Instead we’re given features such as iPhone’s Facetime, which connects through the WiFi rather than your network. This feature is great and, unless you’ve downloaded the Skype app, isn’t available on any other handset – yet. Screenshot images of Blackberry’s upcoming 10 Operating System, featuring a video chat icon, have been ‘leaked’ so watch this space!

 iPhone 4 phone review



As far as cameras built into a multi-purpose mobile phone goes, it’s pretty amazing. Don’t get me wrong I wouldn’t recommend that David Bailey trade his Olympus in, in place of an iPhone 4, but I used mine whilst travelling around Europe and (until I upgraded to iOS5 and lost 800 photos, 700 songs and my entire phonebook) I had some sensational photos’ using the 5MP camera. The image quality from the iPhone was much better than my friend’s purpose built camera, although admittedly she does still have hers.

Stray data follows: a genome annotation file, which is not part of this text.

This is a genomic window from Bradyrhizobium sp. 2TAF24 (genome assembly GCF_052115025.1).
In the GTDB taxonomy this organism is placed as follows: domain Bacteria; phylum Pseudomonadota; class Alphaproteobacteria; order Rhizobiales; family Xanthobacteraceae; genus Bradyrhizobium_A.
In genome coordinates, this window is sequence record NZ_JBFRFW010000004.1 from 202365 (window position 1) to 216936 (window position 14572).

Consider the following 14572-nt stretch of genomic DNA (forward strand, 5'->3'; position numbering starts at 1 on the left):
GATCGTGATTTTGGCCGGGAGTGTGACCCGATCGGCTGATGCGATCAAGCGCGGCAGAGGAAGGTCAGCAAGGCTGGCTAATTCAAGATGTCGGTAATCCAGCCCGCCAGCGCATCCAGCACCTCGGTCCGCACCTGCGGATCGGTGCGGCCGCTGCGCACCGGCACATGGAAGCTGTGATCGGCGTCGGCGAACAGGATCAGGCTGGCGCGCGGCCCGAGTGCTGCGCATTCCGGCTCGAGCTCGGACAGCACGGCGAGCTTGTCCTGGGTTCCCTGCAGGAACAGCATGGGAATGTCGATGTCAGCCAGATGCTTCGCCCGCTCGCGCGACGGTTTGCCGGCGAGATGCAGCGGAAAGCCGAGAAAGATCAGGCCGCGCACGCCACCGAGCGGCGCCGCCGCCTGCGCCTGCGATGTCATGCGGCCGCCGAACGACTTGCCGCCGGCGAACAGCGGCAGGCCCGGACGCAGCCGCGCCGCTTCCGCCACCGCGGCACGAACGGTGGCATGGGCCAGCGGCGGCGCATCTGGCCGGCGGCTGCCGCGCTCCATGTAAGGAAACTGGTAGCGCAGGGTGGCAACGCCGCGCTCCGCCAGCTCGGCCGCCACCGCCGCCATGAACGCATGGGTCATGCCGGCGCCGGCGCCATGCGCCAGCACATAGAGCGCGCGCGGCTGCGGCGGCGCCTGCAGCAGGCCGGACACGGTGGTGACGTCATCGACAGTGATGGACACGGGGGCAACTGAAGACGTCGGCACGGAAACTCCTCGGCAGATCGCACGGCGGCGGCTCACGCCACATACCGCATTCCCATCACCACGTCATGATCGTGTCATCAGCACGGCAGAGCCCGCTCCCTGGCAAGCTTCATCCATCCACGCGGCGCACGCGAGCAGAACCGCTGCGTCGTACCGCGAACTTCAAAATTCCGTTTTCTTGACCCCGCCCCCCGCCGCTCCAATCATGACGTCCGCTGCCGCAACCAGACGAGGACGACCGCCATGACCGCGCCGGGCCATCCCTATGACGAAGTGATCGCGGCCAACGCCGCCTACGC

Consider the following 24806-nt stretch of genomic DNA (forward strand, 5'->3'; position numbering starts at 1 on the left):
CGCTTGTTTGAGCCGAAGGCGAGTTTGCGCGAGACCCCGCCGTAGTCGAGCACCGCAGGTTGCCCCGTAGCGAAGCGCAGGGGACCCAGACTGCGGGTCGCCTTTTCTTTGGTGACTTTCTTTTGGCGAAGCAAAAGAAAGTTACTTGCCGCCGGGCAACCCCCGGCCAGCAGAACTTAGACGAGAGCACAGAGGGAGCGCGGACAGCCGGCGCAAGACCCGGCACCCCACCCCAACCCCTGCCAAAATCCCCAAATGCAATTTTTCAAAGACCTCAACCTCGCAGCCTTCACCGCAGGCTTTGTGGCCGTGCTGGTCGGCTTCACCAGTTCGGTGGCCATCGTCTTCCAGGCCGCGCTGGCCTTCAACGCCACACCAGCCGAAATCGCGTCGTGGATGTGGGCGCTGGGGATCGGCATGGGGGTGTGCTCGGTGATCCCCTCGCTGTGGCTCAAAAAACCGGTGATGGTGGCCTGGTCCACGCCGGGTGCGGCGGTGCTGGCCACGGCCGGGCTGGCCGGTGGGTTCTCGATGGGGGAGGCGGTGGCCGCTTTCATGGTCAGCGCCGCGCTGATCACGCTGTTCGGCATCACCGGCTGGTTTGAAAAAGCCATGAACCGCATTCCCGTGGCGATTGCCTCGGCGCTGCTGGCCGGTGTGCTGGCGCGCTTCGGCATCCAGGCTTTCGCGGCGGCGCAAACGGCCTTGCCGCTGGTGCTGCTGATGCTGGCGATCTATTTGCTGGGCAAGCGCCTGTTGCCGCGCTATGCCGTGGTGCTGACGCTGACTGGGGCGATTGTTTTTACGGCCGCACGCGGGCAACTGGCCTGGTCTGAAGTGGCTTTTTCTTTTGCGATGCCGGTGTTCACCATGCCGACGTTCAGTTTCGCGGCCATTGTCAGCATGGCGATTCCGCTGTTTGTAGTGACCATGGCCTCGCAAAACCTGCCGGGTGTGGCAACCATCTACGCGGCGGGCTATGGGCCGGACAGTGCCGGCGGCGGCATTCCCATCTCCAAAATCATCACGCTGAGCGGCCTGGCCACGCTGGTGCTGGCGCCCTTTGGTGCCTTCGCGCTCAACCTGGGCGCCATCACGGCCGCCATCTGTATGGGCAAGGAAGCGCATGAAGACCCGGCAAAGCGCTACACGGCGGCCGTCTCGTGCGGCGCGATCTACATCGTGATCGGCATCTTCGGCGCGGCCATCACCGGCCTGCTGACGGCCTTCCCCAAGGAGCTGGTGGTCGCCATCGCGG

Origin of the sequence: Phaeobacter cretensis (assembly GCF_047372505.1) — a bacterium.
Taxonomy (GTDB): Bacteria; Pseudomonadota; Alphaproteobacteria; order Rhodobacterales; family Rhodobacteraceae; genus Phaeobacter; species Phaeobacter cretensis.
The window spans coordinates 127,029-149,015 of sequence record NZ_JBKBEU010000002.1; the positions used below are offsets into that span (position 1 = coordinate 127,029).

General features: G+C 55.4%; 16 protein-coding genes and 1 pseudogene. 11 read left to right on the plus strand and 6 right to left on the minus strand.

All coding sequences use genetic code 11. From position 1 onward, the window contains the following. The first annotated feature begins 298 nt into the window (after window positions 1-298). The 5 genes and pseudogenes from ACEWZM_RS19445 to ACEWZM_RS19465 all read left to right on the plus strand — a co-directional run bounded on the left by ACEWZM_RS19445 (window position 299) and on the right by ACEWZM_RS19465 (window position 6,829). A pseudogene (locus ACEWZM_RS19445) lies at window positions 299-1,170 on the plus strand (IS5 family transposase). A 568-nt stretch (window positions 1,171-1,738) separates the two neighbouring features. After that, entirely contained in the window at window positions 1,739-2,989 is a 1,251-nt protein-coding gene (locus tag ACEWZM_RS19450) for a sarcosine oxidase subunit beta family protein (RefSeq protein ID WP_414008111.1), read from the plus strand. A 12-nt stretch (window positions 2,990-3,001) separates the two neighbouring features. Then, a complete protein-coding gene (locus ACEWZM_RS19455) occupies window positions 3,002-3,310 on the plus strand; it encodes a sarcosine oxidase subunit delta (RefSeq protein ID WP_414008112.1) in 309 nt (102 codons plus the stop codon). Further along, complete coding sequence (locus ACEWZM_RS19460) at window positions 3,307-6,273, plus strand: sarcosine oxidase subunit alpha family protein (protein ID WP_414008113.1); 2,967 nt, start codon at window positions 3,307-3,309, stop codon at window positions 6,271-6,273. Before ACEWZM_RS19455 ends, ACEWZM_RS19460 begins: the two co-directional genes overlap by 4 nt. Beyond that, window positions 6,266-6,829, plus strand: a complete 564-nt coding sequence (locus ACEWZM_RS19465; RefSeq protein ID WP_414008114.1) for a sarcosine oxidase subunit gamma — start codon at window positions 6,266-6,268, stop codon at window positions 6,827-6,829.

Here’s a photo taken in Singapore earlier this year to prove its quality:


iPhone 4 photo


I suppose the scenery does also help!


The iPhone 4S, at 8MB, is even better so although the iPhone 4 camera is fantastic; if photography is an important feature for you, the 4S is superb.


Video Recording

The video recording is also great and features a “[email protected]” camera. If you’re unfamiliar with video specifications (as I am) 720p (progressive scan) is standard. Newer phones, including the iPhone 4S, are working at [email protected] – much higher definition. The difference between the video clarity on the two handsets was particularly profound on Bonfire Night; the recording on the iPhone 4 was dull in comparison to the sharp clarity of the 4S however, that’s the only time I’ve been disappointed.


I shot the following video at a James Morrison concert earlier this year, and I think demonstrates its quality well.



Music Player